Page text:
- 1.Banking in Frankfurt, Germany – Part 1: The City you never knew you Liked
- 2.Banking in Frankfurt, Germany – Part 2: Relocation to Germany
- 3.Banking in Frankfurt, Germany – Part 3: Germany’s Financial Centre
- 4.Banking in Frankfurt, Germany – Part 4: Banking Regulation and Supervision in Germany
Dear London bankers, we hope you will enjoy our little series of posts about Banking in Frankfurt, Germany! In the fourth part we will talk about Banking Regulation and Supervision in Germany.
Banking Supervision in Germany
By now, we showed you what living in Frankfurt is like and what you have to expect when relocating to the city. We also gave you a sneak peek at the role of Frankfurt as a financial centre in Europe. Now, in the concluding part to our series, we will talk banking regulation in Germany.
Dear London Bankers!
It’s a done deal now that Great Britain is going to leave the EU, and we are all really sad to lose one of our favourite rivals in football as well as business. Nevertheless, it doesn’t hurt to look forward. So, since we suspect to see some of you in Germany soon, we will try to compile a comprehensive source of information on relocating to, as well as working and living in Frankfurt, Germany. The fourth part will be complicated, though! It’s about banking regulation in Germany.
European Directives and the German Law
As you know, there are lots of directives and regulations that are implemented by the European Union. They were one of the main reasons people voted „Leave“ in the Brexit referendum. Unfortunately, for companies that still want to do business in the EU the directives won’t suddenly disappear. And on top of that, especially if you want to do banking in Germany, there are numerous directives that interact with the German law, which in itself is infamous for being bloated and very complicated.
This means one thing in particular: we will not be able to give you a complete overview over every law that affects banking in Germany. (There are over 190 of them!) What we can do, however, is give you an idea of the most important ones and show you the institutions responsible for banking supervision in our country.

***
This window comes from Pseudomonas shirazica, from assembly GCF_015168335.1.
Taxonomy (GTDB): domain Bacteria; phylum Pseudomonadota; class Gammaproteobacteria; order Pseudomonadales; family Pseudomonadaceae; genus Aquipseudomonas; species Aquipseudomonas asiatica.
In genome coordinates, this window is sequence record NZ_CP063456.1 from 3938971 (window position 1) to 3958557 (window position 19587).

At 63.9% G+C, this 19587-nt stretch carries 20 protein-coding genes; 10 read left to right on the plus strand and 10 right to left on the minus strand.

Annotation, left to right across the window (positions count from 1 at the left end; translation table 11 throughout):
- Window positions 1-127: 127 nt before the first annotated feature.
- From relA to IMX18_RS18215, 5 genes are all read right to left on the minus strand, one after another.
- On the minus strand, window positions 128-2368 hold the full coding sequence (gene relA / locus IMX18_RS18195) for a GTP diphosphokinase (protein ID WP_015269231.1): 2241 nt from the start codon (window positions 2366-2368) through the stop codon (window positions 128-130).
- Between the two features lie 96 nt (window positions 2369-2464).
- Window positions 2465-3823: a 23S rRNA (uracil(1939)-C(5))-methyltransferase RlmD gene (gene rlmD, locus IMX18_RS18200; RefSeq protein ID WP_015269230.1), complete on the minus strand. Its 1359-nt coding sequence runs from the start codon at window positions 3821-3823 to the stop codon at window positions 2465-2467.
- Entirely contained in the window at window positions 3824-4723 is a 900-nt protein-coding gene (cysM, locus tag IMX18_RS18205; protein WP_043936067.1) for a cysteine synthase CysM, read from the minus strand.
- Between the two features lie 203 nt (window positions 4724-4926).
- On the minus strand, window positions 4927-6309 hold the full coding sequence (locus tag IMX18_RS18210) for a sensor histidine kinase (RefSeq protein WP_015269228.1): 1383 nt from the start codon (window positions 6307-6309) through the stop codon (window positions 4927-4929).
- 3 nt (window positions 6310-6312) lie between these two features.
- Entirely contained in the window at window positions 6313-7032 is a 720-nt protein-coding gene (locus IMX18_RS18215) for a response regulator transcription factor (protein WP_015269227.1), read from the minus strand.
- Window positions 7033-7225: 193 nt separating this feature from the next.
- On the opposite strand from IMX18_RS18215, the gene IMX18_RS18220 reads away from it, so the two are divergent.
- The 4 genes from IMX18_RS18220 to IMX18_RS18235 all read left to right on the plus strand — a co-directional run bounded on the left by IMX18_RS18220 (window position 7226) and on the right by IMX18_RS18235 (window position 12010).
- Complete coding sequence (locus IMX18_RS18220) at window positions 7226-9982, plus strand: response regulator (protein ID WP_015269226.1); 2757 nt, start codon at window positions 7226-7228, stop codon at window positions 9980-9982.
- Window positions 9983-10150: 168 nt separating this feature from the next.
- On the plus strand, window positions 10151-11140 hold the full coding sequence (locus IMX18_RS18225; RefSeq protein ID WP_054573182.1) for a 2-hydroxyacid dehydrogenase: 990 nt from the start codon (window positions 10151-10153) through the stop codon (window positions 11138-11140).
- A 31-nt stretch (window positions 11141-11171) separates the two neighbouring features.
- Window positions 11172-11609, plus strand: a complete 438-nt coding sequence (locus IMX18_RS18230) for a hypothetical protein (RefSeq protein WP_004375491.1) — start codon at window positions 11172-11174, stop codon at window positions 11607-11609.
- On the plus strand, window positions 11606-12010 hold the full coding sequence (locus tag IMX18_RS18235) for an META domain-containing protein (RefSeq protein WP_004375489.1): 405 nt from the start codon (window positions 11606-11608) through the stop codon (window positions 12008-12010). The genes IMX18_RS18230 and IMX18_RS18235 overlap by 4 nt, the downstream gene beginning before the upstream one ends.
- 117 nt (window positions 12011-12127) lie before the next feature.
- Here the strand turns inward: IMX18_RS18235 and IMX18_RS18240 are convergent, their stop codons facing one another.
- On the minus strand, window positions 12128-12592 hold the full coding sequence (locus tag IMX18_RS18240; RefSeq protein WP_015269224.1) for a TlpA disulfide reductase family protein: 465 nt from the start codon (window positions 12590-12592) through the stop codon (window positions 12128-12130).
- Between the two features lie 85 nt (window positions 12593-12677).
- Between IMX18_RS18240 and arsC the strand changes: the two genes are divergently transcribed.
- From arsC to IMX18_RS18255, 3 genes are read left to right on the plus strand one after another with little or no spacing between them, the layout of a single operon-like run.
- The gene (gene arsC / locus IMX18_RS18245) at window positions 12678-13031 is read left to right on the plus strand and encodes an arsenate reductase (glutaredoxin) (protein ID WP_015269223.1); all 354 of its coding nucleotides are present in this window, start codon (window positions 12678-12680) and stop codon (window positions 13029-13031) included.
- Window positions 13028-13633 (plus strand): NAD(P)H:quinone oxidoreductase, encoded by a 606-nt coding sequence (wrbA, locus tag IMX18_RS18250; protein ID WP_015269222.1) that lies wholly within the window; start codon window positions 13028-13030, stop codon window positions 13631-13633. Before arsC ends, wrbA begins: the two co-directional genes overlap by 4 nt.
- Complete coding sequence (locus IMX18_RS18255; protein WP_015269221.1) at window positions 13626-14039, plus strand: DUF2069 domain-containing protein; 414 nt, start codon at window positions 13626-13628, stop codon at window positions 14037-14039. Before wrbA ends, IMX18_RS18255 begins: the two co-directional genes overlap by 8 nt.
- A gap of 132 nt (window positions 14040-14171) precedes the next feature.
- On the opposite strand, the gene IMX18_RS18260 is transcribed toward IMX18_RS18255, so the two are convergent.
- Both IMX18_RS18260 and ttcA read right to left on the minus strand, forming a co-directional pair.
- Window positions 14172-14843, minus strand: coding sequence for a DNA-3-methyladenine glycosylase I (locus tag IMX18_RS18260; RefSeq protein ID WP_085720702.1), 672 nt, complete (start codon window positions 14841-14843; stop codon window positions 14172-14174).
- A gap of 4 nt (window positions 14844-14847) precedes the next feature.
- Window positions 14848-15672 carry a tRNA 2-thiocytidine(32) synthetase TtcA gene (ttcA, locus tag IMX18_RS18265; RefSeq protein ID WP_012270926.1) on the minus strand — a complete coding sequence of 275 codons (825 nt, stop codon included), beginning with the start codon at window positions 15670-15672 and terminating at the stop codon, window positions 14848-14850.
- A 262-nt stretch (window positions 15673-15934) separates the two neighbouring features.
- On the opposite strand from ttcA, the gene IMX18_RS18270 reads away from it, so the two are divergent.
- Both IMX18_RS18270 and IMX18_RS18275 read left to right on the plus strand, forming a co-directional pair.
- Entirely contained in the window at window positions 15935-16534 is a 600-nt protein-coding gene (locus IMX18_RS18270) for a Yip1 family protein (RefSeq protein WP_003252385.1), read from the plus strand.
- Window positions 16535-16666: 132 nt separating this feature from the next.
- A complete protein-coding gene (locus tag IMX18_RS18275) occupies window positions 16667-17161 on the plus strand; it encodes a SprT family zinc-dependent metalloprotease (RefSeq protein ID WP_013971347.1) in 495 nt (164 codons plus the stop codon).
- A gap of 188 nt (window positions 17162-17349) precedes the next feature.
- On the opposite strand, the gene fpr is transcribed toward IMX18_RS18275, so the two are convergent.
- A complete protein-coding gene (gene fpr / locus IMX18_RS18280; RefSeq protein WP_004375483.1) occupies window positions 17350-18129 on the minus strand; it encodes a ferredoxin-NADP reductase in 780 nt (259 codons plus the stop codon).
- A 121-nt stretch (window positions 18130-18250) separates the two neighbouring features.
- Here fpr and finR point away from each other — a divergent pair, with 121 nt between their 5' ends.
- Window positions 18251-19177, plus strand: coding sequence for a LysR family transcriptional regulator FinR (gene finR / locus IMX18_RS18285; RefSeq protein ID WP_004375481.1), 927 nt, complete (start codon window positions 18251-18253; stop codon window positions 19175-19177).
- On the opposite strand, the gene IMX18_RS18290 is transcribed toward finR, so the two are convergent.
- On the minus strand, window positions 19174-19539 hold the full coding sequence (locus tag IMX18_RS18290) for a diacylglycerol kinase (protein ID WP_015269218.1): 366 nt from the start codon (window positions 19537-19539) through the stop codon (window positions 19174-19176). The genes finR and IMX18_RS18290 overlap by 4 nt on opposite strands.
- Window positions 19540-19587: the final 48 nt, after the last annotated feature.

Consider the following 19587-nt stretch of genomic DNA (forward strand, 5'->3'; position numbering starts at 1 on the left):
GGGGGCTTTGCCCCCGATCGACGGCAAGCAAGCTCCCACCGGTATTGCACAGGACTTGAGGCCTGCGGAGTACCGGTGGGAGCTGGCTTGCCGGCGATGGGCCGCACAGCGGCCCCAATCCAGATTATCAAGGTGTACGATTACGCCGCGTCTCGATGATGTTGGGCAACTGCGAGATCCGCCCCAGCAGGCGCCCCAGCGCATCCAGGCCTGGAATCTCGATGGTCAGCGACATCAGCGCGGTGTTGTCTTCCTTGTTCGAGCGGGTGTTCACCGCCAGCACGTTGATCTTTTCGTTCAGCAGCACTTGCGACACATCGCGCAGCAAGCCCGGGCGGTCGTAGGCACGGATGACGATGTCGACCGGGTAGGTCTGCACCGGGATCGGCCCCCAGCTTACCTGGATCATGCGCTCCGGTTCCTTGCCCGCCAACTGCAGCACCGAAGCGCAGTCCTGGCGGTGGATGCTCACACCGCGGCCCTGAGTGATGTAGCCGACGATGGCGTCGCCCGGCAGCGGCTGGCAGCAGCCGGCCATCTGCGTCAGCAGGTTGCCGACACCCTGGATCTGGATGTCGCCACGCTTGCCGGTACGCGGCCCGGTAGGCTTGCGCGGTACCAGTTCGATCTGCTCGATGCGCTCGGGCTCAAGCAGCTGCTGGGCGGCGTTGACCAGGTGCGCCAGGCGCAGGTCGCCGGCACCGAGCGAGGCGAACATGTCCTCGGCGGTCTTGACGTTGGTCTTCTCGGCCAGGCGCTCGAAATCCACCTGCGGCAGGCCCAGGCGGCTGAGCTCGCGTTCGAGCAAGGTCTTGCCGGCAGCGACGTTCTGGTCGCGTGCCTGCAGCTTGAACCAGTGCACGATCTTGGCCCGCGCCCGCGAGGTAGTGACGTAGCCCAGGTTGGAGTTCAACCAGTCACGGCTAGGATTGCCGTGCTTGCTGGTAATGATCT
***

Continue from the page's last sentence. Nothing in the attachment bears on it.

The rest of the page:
The main laws that are the basis for banking regulation in Germany…
…are essentially the „Kreditwesengesetz“ (KWG), which is the German banking law, the European Capital Requirements Regulation (CRR), the Single Supervisory Mechanism (SSM) which defines the duties of the ECB, and a collection of orders that are issued by the German federal financial supervisory agency.
The „Kreditwesengesetz“ (KWG) – The „German banking law“
The German banking law has existed for a long time. Since 1935, to be precise. But it is being updated regularly, and the latest amendment was finalised just two weeks ago. It also had to be revised more thoroughly when the CRR was implemented.
The main goal of the KWG is to guarantee and safeguard the functionality of banks in Germany as well as to safeguard the creditors from losing their capital. It is the legal justification for most of the German banking requirements, regulations and other laws.
It essentially consists of eight main sections that define:
- general rules and regulations,
- specific rules for financial institutions,
- rules for the supervision of financial institutions,
- as well as special rules for certain kinds of institutions other than banks.
- Also there are penal provisions and provisions concerning fines.
We know this is complicated, so we would invite you to visit our seminar on Banking Business in Germany if you want to learn more. There is a whole day dedicated to the most important information on this topic.
Banking Supervision in Germany
In Germany there are two main institutions that share the duty of banking supervision. First, there is the „BaFin“, or the „Federal Financial Supervisory Authority“, and then there is the German Federal Bank. Without going into too much detail, the BaFin is the main administrative authority in this regard. Bafin is responsible for formulating the guidelines for banking supervision in Germany and the Federal Bank assists them in the ongoing supervision by analysing reports and returns, as well as assessing the adequacy of submissions from banks on capital and risk management procedures. You can find the guidelines for these processes online and in English, by the way.
So, about Relocating to Germany
Altogether, we admit that this is a very complicated topic. Probably you have even more questions after reading this short blog post. Because of that, we recommend visiting our seminar on Banking in Germany. There is a whole day dedicated to the topic of banking in Germany.
Also, we comprised a nice little presentation about the reasons why you just might like it over here. Feel free to browse through it, you might be surprised…
We hope you enjoyed our little series and stay tuned for more content!